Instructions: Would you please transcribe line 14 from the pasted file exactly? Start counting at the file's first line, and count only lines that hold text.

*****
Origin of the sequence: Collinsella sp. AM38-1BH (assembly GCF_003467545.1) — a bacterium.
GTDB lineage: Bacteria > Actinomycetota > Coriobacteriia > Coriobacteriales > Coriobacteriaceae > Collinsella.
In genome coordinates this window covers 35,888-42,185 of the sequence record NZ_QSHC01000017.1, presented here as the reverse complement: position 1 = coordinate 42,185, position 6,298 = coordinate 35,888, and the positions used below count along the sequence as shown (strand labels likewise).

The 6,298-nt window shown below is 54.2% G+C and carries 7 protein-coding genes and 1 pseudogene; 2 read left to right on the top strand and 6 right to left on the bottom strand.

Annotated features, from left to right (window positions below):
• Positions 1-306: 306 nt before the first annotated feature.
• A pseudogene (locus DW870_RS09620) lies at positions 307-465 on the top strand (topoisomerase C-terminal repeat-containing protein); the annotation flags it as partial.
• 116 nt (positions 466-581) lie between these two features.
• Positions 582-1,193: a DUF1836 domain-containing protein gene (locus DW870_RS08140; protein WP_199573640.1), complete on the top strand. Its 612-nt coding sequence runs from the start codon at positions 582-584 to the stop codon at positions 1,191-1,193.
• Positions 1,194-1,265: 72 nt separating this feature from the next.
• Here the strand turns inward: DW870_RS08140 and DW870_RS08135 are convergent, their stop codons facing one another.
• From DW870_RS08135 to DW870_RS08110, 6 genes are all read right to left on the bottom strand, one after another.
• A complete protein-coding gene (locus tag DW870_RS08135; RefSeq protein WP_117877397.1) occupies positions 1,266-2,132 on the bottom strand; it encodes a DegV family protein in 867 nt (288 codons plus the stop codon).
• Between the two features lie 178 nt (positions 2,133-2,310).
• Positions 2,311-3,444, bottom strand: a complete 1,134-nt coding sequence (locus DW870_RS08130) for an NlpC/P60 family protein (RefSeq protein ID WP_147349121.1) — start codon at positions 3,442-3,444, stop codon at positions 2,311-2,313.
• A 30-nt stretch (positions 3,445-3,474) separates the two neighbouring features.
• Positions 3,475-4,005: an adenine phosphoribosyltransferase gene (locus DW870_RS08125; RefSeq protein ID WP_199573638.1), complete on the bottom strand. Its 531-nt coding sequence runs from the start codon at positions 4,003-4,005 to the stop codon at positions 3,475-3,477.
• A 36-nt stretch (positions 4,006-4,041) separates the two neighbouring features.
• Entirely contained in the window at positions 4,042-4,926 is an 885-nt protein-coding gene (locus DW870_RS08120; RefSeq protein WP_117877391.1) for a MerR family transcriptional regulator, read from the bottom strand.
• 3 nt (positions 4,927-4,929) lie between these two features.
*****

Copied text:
• Between the two features lie 178 nt (positions 2,133-2,310).